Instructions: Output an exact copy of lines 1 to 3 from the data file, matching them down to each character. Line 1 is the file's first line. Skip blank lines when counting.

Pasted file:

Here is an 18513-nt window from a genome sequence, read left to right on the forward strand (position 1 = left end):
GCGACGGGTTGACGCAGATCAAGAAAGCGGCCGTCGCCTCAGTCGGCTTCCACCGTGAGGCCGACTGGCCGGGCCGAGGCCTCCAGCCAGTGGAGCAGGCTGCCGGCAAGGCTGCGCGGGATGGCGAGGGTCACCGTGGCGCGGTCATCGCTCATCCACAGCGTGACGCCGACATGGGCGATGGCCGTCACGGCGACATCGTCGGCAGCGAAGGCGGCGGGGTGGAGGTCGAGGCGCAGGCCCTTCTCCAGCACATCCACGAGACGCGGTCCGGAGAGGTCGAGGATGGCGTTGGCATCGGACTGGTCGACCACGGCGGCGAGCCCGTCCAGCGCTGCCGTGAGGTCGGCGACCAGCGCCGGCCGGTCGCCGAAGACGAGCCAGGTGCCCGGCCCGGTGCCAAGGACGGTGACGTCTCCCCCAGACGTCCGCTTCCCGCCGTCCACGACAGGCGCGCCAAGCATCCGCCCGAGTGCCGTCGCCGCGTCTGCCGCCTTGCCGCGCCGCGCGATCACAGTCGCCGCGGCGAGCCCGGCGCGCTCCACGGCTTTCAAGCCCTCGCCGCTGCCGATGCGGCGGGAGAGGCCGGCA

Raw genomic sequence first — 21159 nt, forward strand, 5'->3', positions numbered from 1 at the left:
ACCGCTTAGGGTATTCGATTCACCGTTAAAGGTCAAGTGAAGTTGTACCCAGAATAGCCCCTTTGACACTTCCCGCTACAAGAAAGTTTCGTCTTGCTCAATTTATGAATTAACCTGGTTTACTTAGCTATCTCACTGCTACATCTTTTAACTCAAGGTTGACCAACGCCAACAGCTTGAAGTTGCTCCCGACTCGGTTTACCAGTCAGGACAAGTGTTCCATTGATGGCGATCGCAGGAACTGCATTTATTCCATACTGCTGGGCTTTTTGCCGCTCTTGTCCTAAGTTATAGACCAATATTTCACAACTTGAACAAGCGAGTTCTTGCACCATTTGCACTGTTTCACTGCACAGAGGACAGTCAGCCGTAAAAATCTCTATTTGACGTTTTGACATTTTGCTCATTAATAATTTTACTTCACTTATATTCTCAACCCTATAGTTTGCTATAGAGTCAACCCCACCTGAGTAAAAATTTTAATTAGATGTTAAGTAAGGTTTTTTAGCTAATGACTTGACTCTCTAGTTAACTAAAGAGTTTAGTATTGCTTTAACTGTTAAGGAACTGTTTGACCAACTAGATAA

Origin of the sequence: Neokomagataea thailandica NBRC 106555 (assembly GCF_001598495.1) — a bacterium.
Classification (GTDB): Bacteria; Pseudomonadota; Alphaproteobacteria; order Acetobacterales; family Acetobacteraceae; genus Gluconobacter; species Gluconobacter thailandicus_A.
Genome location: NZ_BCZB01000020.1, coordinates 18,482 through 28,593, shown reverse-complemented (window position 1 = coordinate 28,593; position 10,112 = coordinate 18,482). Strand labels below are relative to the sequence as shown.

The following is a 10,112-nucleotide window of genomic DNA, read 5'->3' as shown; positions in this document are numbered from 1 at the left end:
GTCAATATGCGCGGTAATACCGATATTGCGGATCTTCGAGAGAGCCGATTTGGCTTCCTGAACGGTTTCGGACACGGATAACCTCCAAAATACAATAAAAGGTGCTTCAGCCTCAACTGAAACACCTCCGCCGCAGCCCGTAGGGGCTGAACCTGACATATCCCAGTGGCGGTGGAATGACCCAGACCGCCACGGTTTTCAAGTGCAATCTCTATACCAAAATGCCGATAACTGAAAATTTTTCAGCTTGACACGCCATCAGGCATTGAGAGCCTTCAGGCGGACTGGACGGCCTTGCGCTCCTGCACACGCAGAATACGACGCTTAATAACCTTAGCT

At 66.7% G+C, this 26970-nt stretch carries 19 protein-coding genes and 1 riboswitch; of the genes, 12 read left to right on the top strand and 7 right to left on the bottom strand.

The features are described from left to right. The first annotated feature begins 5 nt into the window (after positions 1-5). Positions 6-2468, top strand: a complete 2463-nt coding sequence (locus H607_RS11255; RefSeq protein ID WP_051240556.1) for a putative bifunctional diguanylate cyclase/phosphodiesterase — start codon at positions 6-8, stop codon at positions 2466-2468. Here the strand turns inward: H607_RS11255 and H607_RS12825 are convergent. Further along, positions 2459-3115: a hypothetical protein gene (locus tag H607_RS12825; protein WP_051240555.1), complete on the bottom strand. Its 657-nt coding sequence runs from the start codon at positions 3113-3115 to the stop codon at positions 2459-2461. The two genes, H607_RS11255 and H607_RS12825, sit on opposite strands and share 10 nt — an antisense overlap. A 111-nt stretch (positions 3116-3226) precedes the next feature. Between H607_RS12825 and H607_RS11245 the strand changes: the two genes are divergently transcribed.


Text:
Here is an 18513-nt window from a genome sequence, read left to right on the forward strand (position 1 = left end):
GCGACGGGTTGACGCAGATCAAGAAAGCGGCCGTCGCCTCAGTCGGCTTCCACCGTGAGGCCGACTGGCCGGGCCGAGGCCTCCAGCCAGTGGAGCAGGCTGCCGGCAAGGCTGCGCGGGATGGCGAGGGTCACCGTGGCGCGGTCATCGCTCATCCACAGCGTGACGCCGACATGGGCGATGGCCGTCACGGCGACATCGTCGGCAGCGAAGGCGGCGGGGTGGAGGTCGAGGCGCAGGCCCTTCTCCAGCACATCCACGAGACGCGGTCCGGAGAGGTCGAGGATGGCGTTGGCATCGGACTGGTCGACCACGGCGGCGAGCCCGTCCAGCGCTGCCGTGAGGTCGGCGACCAGCGCCGGCCGGTCGCCGAAGACGAGCCAGGTGCCCGGCCCGGTGCCAAGGACGGTGACGTCTCCCCCAGACGTCCGCTTCCCGCCGTCCACGACAGGCGCGCCAAGCATCCGCCCGAGTGCCGTCGCCGCGTCTGCCGCCTTGCCGCGCCGCGCGATCACAGTCGCCGCGGCGAGCCCGGCGCGCTCCACGGCTTTCAAGCCCTCGCCGCTGCCGATGCGGCGGGAGAGGCCGGCA

Raw genomic sequence first — 21159 nt, forward strand, 5'->3', positions numbered from 1 at the left: